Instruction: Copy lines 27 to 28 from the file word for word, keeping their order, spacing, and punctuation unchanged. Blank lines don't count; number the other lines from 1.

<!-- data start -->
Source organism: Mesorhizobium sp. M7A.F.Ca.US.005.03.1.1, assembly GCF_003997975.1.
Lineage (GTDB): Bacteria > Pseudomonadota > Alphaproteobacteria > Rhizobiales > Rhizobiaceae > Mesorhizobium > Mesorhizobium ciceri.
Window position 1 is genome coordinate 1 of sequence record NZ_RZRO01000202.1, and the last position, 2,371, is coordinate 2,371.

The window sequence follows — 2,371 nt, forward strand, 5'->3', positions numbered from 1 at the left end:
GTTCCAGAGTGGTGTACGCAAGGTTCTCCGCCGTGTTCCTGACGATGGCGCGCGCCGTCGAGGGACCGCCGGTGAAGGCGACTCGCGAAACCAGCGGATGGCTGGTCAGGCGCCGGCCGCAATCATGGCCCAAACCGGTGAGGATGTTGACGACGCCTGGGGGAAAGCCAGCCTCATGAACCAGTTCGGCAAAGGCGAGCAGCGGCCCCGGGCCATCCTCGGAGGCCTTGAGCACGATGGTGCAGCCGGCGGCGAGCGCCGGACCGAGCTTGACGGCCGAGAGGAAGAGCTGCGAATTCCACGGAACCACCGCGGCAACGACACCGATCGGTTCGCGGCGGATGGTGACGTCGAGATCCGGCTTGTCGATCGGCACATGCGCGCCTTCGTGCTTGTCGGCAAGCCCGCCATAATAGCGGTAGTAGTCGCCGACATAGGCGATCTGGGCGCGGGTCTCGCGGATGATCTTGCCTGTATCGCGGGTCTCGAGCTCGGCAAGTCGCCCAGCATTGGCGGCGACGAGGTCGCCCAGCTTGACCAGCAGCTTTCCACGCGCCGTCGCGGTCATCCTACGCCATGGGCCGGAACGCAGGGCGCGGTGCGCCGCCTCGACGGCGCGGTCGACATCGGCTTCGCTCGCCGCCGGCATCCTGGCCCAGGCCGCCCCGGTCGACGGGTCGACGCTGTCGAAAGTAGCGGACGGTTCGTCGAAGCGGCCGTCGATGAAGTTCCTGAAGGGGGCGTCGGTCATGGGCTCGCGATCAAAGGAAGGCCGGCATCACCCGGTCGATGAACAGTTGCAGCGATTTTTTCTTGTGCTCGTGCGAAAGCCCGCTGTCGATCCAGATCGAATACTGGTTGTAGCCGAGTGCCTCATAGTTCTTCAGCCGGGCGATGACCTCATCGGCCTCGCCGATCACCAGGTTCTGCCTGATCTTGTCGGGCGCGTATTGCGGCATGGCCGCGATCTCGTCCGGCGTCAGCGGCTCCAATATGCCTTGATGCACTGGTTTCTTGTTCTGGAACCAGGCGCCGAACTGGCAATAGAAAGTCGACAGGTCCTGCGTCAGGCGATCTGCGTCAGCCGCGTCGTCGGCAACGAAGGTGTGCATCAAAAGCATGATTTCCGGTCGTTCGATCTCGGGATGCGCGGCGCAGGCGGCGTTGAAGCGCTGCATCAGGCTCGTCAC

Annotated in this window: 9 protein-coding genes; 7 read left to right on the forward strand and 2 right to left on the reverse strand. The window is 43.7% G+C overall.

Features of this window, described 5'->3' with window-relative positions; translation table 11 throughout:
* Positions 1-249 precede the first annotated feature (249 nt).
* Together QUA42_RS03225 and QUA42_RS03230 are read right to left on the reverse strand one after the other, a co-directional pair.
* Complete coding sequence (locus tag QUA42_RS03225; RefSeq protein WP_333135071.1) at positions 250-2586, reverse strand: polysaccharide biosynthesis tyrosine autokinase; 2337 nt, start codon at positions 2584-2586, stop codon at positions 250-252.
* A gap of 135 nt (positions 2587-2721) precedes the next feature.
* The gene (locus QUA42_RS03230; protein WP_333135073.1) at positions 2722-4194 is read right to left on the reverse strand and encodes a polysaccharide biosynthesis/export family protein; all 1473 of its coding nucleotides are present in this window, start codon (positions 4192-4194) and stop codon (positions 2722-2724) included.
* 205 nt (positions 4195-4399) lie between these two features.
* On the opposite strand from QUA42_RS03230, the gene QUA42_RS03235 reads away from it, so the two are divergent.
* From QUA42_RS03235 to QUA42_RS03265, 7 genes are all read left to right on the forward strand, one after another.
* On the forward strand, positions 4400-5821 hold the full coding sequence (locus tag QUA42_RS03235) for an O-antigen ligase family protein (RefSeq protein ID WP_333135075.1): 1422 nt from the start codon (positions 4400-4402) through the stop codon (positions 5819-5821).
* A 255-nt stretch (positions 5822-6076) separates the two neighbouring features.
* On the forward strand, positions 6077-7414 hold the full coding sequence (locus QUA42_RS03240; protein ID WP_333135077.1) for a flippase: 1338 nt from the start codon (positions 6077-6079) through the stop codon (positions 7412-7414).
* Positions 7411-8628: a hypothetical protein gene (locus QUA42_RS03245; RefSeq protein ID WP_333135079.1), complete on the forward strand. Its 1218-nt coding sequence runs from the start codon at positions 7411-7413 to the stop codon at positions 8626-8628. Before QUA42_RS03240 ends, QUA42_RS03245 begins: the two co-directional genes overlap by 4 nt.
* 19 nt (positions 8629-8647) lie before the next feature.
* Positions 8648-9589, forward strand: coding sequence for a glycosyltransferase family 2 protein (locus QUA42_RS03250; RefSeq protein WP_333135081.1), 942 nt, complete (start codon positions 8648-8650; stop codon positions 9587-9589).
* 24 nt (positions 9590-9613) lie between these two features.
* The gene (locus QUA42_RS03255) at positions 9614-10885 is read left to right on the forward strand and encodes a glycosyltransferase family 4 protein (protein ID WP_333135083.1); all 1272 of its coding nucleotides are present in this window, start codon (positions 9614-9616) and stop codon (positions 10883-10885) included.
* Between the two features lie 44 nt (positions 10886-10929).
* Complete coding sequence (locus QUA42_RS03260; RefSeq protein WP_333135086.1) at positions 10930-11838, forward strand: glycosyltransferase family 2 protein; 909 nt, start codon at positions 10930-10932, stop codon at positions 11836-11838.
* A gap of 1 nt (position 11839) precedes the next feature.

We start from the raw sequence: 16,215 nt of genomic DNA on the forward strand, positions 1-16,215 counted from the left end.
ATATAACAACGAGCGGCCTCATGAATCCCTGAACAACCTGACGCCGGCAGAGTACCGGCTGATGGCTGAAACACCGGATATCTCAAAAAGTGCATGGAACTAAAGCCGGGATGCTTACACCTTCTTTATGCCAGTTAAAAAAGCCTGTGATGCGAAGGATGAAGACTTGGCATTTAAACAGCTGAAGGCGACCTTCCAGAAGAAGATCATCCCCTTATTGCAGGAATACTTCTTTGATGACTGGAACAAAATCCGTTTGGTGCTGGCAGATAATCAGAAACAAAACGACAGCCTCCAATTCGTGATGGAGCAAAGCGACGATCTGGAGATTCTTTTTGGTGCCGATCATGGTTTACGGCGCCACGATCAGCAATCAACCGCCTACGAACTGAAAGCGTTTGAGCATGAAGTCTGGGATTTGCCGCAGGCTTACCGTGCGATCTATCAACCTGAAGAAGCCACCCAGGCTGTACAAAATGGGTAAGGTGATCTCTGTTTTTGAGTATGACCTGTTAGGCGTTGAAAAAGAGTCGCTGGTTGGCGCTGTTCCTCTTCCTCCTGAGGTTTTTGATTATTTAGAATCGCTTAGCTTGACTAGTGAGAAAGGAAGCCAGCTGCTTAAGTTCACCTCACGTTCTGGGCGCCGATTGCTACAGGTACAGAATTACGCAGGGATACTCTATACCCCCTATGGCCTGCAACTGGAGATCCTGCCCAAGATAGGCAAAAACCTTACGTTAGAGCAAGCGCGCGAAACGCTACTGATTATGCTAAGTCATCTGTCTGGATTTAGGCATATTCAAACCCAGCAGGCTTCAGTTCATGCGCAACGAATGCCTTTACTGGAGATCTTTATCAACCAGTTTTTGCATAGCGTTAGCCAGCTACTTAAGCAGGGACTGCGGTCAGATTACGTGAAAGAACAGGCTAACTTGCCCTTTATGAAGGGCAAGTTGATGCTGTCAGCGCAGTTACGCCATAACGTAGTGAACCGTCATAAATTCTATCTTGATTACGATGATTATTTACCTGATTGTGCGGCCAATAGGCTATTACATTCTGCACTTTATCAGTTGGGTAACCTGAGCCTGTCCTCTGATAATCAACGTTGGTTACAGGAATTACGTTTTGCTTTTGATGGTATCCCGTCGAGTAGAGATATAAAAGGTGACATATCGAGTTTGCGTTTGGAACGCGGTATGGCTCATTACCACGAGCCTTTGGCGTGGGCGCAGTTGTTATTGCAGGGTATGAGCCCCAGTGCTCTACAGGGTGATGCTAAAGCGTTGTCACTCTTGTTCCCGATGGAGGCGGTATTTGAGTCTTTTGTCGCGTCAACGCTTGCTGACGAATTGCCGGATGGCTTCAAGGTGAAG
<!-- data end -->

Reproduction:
We start from the raw sequence: 16,215 nt of genomic DNA on the forward strand, positions 1-16,215 counted from the left end.
ATATAACAACGAGCGGCCTCATGAATCCCTGAACAACCTGACGCCGGCAGAGTACCGGCTGATGGCTGAAACACCGGATATCTCAAAAAGTGCATGGAACTAAAGCCGGGATGCTTACACCTTCTTTATGCCAGTTAAAAAAGCCTGTGATGCGAAGGATGAAGACTTGGCATTTAAACAGCTGAAGGCGACCTTCCAGAAGAAGATCATCCCCTTATTGCAGGAATACTTCTTTGATGACTGGAACAAAATCCGTTTGGTGCTGGCAGATAATCAGAAACAAAACGACAGCCTCCAATTCGTGATGGAGCAAAGCGACGATCTGGAGATTCTTTTTGGTGCCGATCATGGTTTACGGCGCCACGATCAGCAATCAACCGCCTACGAACTGAAAGCGTTTGAGCATGAAGTCTGGGATTTGCCGCAGGCTTACCGTGCGATCTATCAACCTGAAGAAGCCACCCAGGCTGTACAAAATGGGTAAGGTGATCTCTGTTTTTGAGTATGACCTGTTAGGCGTTGAAAAAGAGTCGCTGGTTGGCGCTGTTCCTCTTCCTCCTGAGGTTTTTGATTATTTAGAATCGCTTAGCTTGACTAGTGAGAAAGGAAGCCAGCTGCTTAAGTTCACCTCACGTTCTGGGCGCCGATTGCTACAGGTACAGAATTACGCAGGGATACTCTATACCCCCTATGGCCTGCAACTGGAGATCCTGCCCAAGATAGGCAAAAACCTTACGTTAGAGCAAGCGCGCGAAACGCTACTGATTATGCTAAGTCATCTGTCTGGATTTAGGCATATTCAAACCCAGCAGGCTTCAGTTCATGCGCAACGAATGCCTTTACTGGAGATCTTTATCAACCAGTTTTTGCATAGCGTTAGCCAGCTACTTAAGCAGGGACTGCGGTCAGATTACGTGAAAGAACAGGCTAACTTGCCCTTTATGAAGGGCAAGTTGATGCTGTCAGCGCAGTTACGCCATAACGTAGTGAACCGTCATAAATTCTATCTTGATTACGATGATTATTTACCTGATTGTGCGGCCAATAGGCTATTACATTCTGCACTTTATCAGTTGGGTAACCTGAGCCTGTCCTCTGATAATCAACGTTGGTTACAGGAATTACGTTTTGCTTTTGATGGTATCCCGTCGAGTAGAGATATAAAAGGTGACATATCGAGTTTGCGTTTGGAACGCGGTATGGCTCATTACCACGAGCCTTTGGCGTGGGCGCAGTTGTTATTGCAGGGTATGAGCCCCAGTGCTCTACAGGGTGATGCTAAAGCGTTGTCACTCTTGTTCCCGATGGAGGCGGTATTTGAGTCTTTTGTCGCGTCAACGCTTGCTGACGAATTGCCGGATGGCTTCAAGGTGAAG